Global markets finished 2020 positively, increasing 14.7% in Q4 to bring full-year returns to 16.3%—a testament to markets’ resiliency and forward-looking nature. Tech, Tech-like and quality, growth-oriented equities have generally led the recovery from the March low despite several countertrend value rallies.
The nascent bull market continued in Q3 as the MSCI ACWI hit new highs before encountering September turbulence—normal volatility, in our view, even this early in a bull market. Overall, global equities rose 8.1% in the quarter. Nine months in, global equities are up 1.4% on the year.
Global equities followed one of history’s worst quarters with one of its best in Q2, soaring 19.2%. Year-to-date, global equities are down -6.3%. Similarly, emerging market equities rose 18.1% in Q2, as growing progress—and clarity—on major emerging and developed countries’ COVID-19 lockdown relaxations continued.
Global equities fell sharply in Q1 dropping -21.4%, going from all-time highs in January to a bear market with record-breaking speed. The sudden fall, combined with society’s understandable worries about COVID-19’s impact on their health, their loved ones and their community, has spread fear to every corner of the world—and the marketplace.
Global equities capped the strongest year since 2009 with Q4’s 9% gain, lifting full-year returns to 26.6%. We expect the bull market to continue in 2020, although returns are unlikely to match 2019’s magnitude.
After rising 16.2% in 2019’s torrid first half, global equities took a breather in Q3—finishing flat for the quarter. As we anticipated, equities had more short-term volatility than earlier in the year, which slowed gains.
Global equities added another 3.6% in Q2, capping the strongest first-half since the late 1980s. As we anticipated, Q2 brought more volatility than Q1, but robust returns in June carried equities to all-time highs, with the MSCI All Country World Index returning 16.2% year to date.
Through March 31, global equities were up 16.9% since December 25’s low and 12.2% in Q1. The MSCI All Country World Index has enjoyed the V-shaped recovery we expected following the sharp sell-off in December. Overall, this should be only the beginning of a great year for global markets.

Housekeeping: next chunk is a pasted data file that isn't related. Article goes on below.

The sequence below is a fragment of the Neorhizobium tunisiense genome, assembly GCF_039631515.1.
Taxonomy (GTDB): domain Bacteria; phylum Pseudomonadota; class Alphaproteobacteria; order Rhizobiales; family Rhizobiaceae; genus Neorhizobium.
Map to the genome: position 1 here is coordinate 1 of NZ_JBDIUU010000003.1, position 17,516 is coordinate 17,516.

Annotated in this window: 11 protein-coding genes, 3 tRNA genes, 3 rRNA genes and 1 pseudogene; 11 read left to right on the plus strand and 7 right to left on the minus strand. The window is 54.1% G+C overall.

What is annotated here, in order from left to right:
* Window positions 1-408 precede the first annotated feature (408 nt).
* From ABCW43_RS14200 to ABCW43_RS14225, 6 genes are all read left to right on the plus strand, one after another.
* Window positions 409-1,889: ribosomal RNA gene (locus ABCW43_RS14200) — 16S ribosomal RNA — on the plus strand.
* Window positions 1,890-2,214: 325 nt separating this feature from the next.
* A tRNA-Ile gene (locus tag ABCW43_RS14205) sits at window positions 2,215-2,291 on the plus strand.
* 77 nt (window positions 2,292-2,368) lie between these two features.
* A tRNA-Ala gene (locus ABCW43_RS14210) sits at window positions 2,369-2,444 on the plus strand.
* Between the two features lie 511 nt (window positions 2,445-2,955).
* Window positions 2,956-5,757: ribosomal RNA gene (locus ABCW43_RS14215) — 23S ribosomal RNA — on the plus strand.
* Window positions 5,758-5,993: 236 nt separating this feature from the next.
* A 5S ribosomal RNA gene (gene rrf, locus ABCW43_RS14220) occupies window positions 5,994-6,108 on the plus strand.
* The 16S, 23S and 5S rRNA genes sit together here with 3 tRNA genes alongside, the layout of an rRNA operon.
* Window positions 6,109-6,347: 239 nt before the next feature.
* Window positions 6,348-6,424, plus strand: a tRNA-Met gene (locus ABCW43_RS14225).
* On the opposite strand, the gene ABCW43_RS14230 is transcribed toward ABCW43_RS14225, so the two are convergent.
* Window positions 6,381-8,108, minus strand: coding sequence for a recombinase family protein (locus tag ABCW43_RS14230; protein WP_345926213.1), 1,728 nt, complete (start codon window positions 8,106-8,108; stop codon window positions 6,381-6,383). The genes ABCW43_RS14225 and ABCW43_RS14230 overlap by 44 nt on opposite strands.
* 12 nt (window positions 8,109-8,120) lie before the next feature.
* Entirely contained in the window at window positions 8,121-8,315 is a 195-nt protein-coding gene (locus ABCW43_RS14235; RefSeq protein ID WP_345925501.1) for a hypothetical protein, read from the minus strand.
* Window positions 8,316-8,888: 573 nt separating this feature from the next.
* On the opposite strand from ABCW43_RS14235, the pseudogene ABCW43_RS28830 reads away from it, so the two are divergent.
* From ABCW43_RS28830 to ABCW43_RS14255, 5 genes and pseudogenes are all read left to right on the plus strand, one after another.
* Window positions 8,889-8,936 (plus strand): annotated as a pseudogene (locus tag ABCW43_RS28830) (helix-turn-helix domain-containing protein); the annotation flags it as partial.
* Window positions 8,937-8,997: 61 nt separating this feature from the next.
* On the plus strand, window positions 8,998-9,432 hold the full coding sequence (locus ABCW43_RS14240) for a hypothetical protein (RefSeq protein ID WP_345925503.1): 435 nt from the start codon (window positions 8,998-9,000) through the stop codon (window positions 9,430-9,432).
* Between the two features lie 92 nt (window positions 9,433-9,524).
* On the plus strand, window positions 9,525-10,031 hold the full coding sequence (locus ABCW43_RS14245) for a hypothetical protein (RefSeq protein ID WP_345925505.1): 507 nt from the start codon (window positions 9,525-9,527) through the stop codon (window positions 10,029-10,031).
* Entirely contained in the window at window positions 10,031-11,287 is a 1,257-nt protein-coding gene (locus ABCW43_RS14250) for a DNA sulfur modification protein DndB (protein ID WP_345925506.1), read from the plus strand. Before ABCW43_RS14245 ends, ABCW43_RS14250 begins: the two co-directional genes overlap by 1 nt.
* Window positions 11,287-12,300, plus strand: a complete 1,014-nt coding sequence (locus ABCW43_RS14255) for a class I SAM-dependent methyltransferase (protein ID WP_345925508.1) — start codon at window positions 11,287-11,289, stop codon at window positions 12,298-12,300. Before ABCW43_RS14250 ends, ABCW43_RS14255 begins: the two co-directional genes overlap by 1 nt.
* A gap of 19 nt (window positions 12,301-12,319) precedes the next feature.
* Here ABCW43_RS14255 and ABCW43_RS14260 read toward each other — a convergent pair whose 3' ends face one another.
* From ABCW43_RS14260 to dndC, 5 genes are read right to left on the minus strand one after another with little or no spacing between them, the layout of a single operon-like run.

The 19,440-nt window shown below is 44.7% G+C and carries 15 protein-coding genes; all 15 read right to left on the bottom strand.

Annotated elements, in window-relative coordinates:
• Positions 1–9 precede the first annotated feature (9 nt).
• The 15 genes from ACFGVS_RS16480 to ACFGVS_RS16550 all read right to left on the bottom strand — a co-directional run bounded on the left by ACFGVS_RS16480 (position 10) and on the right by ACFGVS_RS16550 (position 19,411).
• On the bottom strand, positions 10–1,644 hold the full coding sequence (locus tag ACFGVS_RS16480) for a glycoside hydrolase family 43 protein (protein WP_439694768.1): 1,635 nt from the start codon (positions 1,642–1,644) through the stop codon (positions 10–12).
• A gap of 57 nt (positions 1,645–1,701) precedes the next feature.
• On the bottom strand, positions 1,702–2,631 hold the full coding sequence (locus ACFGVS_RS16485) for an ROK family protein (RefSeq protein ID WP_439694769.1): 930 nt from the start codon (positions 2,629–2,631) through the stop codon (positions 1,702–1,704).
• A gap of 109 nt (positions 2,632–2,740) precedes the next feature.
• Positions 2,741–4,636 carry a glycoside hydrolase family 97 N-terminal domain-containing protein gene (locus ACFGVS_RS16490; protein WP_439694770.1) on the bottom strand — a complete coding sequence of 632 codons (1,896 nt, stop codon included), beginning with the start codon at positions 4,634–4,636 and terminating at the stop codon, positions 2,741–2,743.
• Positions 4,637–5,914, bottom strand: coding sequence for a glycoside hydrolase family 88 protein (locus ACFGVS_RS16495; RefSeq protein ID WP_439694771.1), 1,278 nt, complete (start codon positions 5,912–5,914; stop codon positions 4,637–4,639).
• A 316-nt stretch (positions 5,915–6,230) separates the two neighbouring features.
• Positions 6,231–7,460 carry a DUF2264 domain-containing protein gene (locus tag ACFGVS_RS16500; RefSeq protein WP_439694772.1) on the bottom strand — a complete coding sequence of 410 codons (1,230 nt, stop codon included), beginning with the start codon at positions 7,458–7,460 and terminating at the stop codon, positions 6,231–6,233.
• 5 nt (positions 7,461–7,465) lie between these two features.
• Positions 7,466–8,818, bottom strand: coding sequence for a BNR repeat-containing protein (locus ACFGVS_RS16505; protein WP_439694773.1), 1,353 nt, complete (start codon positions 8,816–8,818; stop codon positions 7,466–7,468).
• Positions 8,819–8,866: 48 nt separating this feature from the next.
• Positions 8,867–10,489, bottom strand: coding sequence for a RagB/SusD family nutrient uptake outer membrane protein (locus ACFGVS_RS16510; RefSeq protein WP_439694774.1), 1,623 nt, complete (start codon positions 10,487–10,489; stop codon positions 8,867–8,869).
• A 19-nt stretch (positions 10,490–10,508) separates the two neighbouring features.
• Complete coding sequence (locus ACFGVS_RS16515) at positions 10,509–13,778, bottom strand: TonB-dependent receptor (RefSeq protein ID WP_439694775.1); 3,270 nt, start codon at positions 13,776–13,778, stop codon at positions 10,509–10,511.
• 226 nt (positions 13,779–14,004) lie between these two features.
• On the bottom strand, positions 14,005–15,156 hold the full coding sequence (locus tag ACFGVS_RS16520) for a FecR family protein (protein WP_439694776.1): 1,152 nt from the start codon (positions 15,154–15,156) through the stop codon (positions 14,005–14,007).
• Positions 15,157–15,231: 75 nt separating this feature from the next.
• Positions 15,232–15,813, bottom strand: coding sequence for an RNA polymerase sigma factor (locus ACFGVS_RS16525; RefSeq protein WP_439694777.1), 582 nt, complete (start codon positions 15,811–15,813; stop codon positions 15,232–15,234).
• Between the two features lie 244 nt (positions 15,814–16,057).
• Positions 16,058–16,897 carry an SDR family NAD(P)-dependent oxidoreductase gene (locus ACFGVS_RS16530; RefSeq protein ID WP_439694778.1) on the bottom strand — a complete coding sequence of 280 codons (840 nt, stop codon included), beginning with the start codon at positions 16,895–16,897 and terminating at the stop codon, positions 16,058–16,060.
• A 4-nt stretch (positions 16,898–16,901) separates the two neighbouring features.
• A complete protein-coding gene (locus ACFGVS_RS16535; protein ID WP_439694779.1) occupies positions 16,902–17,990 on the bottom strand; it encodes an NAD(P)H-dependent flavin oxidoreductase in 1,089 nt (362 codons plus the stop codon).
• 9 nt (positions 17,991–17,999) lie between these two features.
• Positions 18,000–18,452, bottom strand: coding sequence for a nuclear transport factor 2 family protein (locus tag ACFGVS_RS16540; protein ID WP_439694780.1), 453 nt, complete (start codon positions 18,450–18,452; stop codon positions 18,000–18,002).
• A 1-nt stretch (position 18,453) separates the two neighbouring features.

2018 was a difficult year—downside volatility returned and the year concluded with the second worst December on record. Global equities declined -9.4% last year and returns didn’t meet our optimistic expectations. Yet, looking forward (as markets do), evidence we will detail overwhelmingly argues against being bearish now.
Investor optimism typically increases as a bull market matures. Recent correction angst notwithstanding, US sentiment has improved but is not yet euphoric.
The MSCI All Country World Index finished the second quarter up slightly amid evolving fears. Concerns over rising yields, tariffs, slower economic growth and politics alternated headlines as this correction’s alleged cause.
Fisher Investments Australasia offers a variety of Global, Non-US, and US Equity strategies for institutional investors. FIA delegates portfolio management to its parent company, Fisher Investments, a money management firm in the US founded in 1979 by investment guru Ken Fisher. Today, Fisher Investments and its affiliates oversee more than $318 billion* in assets for over 140,000 clients globally.* Founder Ken Fisher’s “Portfolio Strategy” column for Forbes ran from 1984 through 2016, making him the longest continually running columnist in the magazine’s 90+ year history. He has also authored several New York Times bestsellers on finance and investing. (*As of 30/09/2023)
For your reference, Fisher Investments Australasia is an investment manager located in Sydney. The parent company, Fisher Investments, is based in the United States, and manages assets for large institutional clients around the world.